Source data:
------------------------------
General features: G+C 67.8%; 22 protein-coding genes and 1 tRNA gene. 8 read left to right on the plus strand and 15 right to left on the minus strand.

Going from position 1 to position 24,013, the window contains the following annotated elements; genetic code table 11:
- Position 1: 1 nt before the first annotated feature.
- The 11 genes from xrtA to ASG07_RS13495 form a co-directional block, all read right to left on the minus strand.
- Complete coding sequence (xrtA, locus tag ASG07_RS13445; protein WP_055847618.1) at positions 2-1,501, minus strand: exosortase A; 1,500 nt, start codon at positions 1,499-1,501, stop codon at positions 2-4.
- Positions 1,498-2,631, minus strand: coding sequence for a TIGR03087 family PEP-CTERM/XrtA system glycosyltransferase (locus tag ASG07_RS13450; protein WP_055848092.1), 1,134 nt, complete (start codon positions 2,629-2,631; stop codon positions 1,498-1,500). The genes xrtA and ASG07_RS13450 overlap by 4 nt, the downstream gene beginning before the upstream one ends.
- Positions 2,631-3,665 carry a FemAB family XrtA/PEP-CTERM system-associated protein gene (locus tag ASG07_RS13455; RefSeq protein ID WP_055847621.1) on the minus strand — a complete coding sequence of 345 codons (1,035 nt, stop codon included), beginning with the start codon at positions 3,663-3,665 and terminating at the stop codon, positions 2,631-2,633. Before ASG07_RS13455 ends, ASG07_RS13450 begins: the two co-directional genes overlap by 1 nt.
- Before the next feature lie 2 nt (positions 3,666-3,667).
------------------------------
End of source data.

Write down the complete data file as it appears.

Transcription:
General features: G+C 67.8%; 22 protein-coding genes and 1 tRNA gene. 8 read left to right on the plus strand and 15 right to left on the minus strand.

Going from position 1 to position 24,013, the window contains the following annotated elements; genetic code table 11:
- Position 1: 1 nt before the first annotated feature.
- The 11 genes from xrtA to ASG07_RS13495 form a co-directional block, all read right to left on the minus strand.
- Complete coding sequence (xrtA, locus tag ASG07_RS13445; protein WP_055847618.1) at positions 2-1,501, minus strand: exosortase A; 1,500 nt, start codon at positions 1,499-1,501, stop codon at positions 2-4.
- Positions 1,498-2,631, minus strand: coding sequence for a TIGR03087 family PEP-CTERM/XrtA system glycosyltransferase (locus tag ASG07_RS13450; protein WP_055848092.1), 1,134 nt, complete (start codon positions 2,629-2,631; stop codon positions 1,498-1,500). The genes xrtA and ASG07_RS13450 overlap by 4 nt, the downstream gene beginning before the upstream one ends.
- Positions 2,631-3,665 carry a FemAB family XrtA/PEP-CTERM system-associated protein gene (locus tag ASG07_RS13455; RefSeq protein ID WP_055847621.1) on the minus strand — a complete coding sequence of 345 codons (1,035 nt, stop codon included), beginning with the start codon at positions 3,663-3,665 and terminating at the stop codon, positions 2,631-2,633. Before ASG07_RS13455 ends, ASG07_RS13450 begins: the two co-directional genes overlap by 1 nt.
- Before the next feature lie 2 nt (positions 3,666-3,667).